It’s unfortunate, though, that I had decided as a young husband and father to let “God” take care of our wants and needs. As anyone who has ever done this has learned, “God” loves keeping his followers in the poor house. Why, if “God” had backed up a Brink’s truck to our home and unloaded some of the “treasure” he supposedly has, we wouldn’t have “needed” him any longer. So, “God” kept us on our knees, ever begging for divine assistance. I sincerely believed that “God” would meet our needs and even throw in a few wants from time to time, so I accepted that our poverty was God’s good, acceptable, and perfect will for our lives (Romans 12:1,2). Of course, I never asked Polly or our children what they thought of this arrangement I had with God. I was the family patriarch. End of discussion. I wonder how different our lives might have been had I put the financial and material welfare of my family first; had I built a career managing restaurants or working in government alongside my work as a pastor. Would we have been better off? Probably. But, who really knows for sure?

Have you ever thought about certain decisions you have made in your life and wondered how things might have turned out differently? I call this the what-if or would-of, could-of, should-of game. While we like to think that life would have been different if we had only made this or that decision, there are too many variables for us to know for sure how things might have turned out. For example, at age eighteen, I was madly in love with a twenty-year-old college girl named Anita Farr. (Please see 1975: Anita, My First Love.) For much of 1975, we had a torrid relationship — as no-sex-before-marriage Baptist relationships went, anyway. I was sure she was the one. However, our relationship didn’t last, and in late ’75, I packed up my meager belongings, hopped a Greyhound bus, and returned to Ohio. As I look back at this time in my life, I see two people who had similar personalities and dispositions. Both of us were quite outgoing, personable, and temperamental. I told Polly a while back, as we were talking about past choices, “If I had married Anita, one of us would have murdered the other and ended up in prison.” Our relationship was very much one of a lit match and gasoline. A year later, I enrolled in ministerial classes at Midwestern Baptist College in Pontiac, Michigan. My game plan, girl-wise, was to play the field. I thought at the time, “what a blessing from God, a dormitory filled with fine Baptist women!” Sure enough, I started dating a girl by the name of Peggie. After a few weeks, our casual relationship petered out and we moved on to other people. Next up for me was a seventeen-year-old dark-haired preacher’s daughter named Polly. She was (and is) a beauty, but I had no thoughts at the time that she was a woman I was ready to settle down with. It was not long, however, before Bruce, the player, was smitten and in love. On Valentine’s Day in 1976, I proposed and Polly said “yes.” So much for playing the field!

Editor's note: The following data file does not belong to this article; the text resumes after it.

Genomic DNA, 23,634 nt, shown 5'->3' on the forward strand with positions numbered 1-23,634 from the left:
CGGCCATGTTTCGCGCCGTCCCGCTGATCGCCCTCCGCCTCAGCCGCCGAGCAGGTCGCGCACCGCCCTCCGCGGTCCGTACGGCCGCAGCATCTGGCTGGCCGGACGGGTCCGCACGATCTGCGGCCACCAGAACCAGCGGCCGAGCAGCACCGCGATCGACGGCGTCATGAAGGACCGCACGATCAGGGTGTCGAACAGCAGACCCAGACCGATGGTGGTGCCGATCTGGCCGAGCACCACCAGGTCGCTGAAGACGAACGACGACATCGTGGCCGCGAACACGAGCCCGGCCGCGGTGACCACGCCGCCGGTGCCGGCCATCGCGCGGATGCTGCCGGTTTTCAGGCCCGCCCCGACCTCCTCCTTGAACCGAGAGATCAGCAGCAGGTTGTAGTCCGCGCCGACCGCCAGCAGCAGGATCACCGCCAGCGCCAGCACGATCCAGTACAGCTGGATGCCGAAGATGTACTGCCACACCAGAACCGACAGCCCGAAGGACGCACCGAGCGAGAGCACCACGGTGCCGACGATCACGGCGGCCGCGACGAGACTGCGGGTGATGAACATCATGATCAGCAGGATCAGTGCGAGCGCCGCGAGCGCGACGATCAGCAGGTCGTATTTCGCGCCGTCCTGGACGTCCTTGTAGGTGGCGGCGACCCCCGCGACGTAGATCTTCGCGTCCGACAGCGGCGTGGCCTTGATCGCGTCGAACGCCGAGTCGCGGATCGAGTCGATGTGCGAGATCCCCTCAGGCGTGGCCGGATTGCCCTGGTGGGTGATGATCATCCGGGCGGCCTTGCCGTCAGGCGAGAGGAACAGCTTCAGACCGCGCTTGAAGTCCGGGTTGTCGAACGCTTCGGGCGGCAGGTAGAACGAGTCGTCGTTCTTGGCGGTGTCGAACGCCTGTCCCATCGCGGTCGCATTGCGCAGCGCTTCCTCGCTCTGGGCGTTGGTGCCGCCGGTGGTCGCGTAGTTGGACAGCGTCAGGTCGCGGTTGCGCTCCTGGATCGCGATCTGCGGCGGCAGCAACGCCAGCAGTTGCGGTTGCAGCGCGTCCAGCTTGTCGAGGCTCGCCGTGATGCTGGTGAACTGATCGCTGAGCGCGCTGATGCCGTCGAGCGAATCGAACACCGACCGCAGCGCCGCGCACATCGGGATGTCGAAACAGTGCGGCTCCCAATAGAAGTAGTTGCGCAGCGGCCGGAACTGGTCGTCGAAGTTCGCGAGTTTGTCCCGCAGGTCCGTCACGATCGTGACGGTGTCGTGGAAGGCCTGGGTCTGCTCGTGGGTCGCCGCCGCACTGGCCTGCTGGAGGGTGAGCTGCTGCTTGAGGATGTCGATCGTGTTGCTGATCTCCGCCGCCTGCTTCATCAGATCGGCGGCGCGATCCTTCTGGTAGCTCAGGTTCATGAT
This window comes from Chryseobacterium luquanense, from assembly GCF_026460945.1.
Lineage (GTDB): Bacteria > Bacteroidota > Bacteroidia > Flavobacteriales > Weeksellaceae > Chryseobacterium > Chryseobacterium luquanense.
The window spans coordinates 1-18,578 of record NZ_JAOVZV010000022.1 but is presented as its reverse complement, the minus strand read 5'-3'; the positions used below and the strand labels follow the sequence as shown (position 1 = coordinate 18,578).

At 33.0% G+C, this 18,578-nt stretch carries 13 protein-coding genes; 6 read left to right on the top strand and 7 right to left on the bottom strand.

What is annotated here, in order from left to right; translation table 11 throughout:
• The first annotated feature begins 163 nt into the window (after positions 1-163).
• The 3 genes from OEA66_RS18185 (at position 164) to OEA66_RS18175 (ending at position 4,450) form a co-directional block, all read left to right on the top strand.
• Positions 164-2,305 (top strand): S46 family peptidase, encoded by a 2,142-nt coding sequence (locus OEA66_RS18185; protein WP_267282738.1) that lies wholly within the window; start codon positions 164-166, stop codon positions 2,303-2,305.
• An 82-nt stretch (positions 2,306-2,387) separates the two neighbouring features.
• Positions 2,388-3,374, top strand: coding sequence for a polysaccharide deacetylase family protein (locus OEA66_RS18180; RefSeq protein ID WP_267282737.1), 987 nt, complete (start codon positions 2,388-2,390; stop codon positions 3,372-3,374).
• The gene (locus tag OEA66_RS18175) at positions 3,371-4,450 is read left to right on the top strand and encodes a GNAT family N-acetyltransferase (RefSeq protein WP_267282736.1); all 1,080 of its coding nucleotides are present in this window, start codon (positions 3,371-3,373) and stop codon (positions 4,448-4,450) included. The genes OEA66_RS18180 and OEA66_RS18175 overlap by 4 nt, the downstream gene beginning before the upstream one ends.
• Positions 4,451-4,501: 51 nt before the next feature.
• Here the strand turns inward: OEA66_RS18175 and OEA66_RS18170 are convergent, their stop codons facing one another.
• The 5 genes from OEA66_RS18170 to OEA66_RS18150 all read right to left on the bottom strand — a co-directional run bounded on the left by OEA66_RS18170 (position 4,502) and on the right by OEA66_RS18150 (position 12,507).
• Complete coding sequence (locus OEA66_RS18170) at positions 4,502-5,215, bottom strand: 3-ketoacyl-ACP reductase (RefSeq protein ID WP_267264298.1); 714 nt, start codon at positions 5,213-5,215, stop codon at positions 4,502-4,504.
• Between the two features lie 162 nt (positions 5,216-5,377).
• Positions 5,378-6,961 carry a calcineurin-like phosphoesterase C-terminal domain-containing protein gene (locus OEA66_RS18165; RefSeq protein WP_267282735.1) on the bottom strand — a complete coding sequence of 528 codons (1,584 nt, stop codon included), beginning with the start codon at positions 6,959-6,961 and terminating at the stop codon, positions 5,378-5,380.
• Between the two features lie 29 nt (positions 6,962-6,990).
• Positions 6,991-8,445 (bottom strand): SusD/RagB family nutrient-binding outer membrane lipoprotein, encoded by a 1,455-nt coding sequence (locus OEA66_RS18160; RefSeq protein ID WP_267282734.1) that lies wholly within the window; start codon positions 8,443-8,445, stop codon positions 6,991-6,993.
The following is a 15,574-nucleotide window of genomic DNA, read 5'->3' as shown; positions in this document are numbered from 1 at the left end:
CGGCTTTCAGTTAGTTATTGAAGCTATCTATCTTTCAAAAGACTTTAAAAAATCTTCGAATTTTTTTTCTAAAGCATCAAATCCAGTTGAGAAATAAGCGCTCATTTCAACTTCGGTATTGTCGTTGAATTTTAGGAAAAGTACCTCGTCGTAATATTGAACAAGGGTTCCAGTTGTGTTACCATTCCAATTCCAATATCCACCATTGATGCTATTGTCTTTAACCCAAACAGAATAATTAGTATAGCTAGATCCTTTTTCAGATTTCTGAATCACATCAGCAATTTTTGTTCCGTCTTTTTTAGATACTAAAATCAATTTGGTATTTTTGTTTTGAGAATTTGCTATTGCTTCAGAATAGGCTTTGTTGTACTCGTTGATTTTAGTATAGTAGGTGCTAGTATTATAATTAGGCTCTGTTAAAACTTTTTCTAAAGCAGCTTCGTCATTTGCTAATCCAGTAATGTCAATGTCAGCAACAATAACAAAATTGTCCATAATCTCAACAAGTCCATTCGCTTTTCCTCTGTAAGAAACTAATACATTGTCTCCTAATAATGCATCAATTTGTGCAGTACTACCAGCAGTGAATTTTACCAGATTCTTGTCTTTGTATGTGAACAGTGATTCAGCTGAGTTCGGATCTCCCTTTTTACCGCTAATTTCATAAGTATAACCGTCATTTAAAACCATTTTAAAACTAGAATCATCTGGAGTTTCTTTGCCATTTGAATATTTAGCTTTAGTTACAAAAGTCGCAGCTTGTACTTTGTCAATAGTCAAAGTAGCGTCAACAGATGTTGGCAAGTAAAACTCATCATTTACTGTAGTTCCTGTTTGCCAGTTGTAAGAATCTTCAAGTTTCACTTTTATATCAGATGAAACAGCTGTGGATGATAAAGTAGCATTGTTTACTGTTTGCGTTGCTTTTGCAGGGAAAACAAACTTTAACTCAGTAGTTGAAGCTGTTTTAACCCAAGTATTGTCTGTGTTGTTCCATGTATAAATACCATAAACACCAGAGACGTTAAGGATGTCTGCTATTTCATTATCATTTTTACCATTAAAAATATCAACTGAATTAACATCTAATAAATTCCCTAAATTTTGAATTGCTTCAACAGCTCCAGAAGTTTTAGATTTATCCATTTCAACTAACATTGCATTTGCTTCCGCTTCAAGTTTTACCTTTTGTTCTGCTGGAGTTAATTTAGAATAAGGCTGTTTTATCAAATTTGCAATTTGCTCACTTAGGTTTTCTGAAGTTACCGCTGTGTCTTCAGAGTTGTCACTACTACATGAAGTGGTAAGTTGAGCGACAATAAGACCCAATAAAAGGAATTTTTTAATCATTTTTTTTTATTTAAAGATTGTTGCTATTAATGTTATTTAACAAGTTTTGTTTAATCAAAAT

Choosing to marry Polly — a choice I would make again in a heartbeat — certainly changed the course of my life. On a hot day in July,1978, at the Newark Baptist Temple, we stood before our family and friends (and God, or so we thought at the time) and pledged our troth to one another. We were two mutually infatuated children, ill-prepared for the pressures and challenges of married life. Six weeks after we married, Polly informed me that she was pregnant. Six months after that I was laid off from my job. This forced us to leave school and move to the home of my birth, Bryan, Ohio. So much for our “plans,” or God’s, for that matter. From there, my ministerial career and our married life took a completely different path.

I have written this trip down memory lane — one that will receive the voluminous treatment it deserves in my book — to illustrate how the many choices we make, along with external influences, materially and permanently affect our lives. I don’t believe in soulmates. I don’t think for a moment that Polly is the only suitable woman on planet earth for me. She is, however, the woman I chose to love and marry, and together we have made a good life for ourselves. We have made a hell of a lot of bad decisions and wish we could have a do-over on more than a few things. But, on balance, we’ve had a good life. The sum of our choices has led to where we are today. Hopefully, we have learned a thing or two over the past forty-five years, but I am confident that we still have a few fuck-ups left in our lives. Live and learn, right? Or, well, live anyway . . .